Reference: http://www.cisco.com/c/en/us/support/docs/ip/generic-routing-encapsulation-gre/25885-pmtud-ipfrag.html (there is some examples of how TCP MSS avoids IP Fragmentation in this link but it is too long so if you want to read please visit this link)

Note: IP fragmentation involves breaking a datagram into a number of pieces that can be reassembled later.

If the DF bit is set to clear, routers can fragment packets regardless of the original DF bit setting -> Answer D is not correct.

Question 2

Explanation

The TCP Maximum Segment Size (TCP MSS) defines the maximum amount of data that a host is willing to accept in a single TCP/IP datagram. This TCP/IP datagram might be fragmented at the IP layer. The MSS value is sent as a TCP header option only in TCP SYN segments. Each side of a TCP connection reports its MSS value to the other side. Contrary to popular belief, the MSS value is not negotiated between hosts. The sending host is required to limit the size of data in a single TCP segment to a value less than or equal to the MSS reported by the receiving host.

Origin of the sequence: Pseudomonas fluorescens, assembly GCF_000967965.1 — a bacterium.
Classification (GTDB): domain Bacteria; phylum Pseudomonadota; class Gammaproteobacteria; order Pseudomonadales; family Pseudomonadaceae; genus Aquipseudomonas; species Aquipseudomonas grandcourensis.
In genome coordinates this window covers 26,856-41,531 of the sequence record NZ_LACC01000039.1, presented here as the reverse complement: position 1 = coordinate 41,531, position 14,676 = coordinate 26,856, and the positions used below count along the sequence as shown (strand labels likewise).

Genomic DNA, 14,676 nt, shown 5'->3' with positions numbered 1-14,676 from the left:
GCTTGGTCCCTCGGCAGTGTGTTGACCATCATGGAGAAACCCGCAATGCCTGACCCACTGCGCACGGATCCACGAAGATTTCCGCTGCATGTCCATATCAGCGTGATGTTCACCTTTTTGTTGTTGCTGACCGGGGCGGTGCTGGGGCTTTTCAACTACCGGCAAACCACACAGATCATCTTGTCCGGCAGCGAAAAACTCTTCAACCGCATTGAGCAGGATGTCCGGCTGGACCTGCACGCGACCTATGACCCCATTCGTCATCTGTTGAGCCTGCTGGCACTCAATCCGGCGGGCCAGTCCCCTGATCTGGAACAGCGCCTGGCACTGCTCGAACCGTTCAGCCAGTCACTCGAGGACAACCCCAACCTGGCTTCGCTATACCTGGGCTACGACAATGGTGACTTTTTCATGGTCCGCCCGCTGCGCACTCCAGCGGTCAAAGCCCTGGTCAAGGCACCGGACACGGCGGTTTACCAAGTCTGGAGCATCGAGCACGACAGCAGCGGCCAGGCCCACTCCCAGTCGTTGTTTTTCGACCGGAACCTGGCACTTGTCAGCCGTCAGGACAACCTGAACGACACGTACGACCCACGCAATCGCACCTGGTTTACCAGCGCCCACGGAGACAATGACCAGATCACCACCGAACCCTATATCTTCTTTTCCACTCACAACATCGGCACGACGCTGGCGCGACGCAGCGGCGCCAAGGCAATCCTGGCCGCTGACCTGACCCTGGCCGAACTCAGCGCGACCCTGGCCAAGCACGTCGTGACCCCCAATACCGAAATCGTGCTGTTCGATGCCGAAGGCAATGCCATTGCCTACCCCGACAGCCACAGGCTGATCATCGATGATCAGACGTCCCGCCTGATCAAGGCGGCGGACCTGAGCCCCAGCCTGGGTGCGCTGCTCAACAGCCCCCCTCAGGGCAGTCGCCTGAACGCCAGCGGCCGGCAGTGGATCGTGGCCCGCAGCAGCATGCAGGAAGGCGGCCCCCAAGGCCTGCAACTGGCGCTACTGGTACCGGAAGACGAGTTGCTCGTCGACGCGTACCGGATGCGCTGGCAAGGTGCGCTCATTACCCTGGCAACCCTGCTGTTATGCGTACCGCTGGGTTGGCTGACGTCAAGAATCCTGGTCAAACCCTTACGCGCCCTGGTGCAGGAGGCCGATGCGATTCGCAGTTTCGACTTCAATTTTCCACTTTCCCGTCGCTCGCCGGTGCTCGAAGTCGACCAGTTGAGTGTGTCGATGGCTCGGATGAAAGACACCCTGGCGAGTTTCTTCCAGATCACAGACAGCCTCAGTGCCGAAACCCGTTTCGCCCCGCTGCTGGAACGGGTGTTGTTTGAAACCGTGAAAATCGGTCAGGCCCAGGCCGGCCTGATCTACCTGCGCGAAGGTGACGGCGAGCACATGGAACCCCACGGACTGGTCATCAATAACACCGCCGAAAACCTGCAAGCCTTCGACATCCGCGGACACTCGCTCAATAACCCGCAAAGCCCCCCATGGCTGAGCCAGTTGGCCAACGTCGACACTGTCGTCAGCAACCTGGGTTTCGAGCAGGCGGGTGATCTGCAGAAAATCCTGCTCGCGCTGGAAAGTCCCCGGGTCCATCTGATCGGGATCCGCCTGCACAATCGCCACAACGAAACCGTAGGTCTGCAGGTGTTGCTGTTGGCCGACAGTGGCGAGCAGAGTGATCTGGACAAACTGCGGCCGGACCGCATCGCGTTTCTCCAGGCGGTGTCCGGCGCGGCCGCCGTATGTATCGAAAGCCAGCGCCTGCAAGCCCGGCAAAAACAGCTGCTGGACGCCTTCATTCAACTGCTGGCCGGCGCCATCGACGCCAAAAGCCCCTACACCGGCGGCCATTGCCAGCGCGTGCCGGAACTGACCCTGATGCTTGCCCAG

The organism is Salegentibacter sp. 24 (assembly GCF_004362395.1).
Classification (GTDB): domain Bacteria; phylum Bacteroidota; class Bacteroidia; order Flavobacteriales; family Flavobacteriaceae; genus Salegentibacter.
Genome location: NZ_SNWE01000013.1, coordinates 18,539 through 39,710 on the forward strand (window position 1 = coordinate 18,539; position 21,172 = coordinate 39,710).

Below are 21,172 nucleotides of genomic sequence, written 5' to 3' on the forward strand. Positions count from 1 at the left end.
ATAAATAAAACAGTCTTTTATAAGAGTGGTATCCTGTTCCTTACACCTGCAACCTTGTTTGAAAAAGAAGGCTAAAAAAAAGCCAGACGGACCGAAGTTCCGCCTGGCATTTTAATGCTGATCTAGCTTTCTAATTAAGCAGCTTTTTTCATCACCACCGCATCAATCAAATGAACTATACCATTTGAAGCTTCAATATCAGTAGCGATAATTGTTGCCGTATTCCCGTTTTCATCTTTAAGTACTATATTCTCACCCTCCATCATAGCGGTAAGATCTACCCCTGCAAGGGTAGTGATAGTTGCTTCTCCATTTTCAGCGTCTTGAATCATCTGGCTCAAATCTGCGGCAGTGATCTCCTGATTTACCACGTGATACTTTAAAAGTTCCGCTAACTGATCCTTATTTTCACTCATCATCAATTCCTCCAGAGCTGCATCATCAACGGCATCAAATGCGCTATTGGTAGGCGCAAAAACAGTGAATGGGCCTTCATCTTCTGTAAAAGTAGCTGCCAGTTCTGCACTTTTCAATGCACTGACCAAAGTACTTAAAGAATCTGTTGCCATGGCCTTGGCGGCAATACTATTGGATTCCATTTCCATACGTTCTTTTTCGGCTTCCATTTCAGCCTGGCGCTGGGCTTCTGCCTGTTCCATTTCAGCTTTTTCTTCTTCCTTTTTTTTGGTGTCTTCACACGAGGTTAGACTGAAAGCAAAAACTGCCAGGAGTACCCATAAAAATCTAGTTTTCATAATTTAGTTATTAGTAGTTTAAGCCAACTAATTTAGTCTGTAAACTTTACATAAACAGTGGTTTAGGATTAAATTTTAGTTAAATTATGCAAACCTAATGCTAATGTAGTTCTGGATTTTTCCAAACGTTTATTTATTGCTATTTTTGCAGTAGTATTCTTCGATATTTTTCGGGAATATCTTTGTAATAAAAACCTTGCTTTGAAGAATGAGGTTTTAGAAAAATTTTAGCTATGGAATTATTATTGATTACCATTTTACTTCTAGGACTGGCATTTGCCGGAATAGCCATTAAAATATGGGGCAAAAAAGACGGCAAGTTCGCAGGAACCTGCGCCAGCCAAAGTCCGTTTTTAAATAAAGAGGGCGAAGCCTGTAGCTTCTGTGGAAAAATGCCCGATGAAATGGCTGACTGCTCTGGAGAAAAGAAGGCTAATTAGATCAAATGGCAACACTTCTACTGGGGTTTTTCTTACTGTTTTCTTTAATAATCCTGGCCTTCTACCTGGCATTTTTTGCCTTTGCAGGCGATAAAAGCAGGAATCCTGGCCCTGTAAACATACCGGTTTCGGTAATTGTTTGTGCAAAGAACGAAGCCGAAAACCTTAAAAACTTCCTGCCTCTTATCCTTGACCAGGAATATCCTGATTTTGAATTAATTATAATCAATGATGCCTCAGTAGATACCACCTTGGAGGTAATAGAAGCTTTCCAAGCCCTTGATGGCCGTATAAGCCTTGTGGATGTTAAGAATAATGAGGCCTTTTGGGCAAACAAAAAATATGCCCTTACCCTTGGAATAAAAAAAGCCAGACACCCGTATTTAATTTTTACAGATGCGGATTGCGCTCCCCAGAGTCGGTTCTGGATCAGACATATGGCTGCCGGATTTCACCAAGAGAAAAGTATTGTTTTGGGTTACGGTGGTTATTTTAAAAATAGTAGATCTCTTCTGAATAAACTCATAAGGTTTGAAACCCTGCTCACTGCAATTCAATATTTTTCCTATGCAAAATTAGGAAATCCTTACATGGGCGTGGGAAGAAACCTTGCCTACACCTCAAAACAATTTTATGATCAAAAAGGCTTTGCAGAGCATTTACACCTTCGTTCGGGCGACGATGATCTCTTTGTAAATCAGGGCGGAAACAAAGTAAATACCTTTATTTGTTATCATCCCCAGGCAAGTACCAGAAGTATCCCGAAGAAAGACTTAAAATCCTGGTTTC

TCP MSS takes care of fragmentation at the two endpoints of a TCP connection, but it does not handle the case where there is a smaller MTU link in the middle between these two endpoints. PMTUD was developed in order to avoid fragmentation in the path between the endpoints. It is used to dynamically determine the lowest MTU along the path from a packet’s source to its destination.

Reference: http://www.cisco.com/c/en/us/support/docs/ip/generic-routing-encapsulation-gre/25885-pmtud-ipfrag.html (there is some examples of how TCP MSS avoids IP Fragmentation in this link but it is too long so if you want to read please visit this link)

Note: IP fragmentation involves breaking a datagram into a number of pieces that can be reassembled later.

Question 3

Explanation

If the DF bit is set to clear (not set), routers can fragment packets regardless of the original DF bit setting.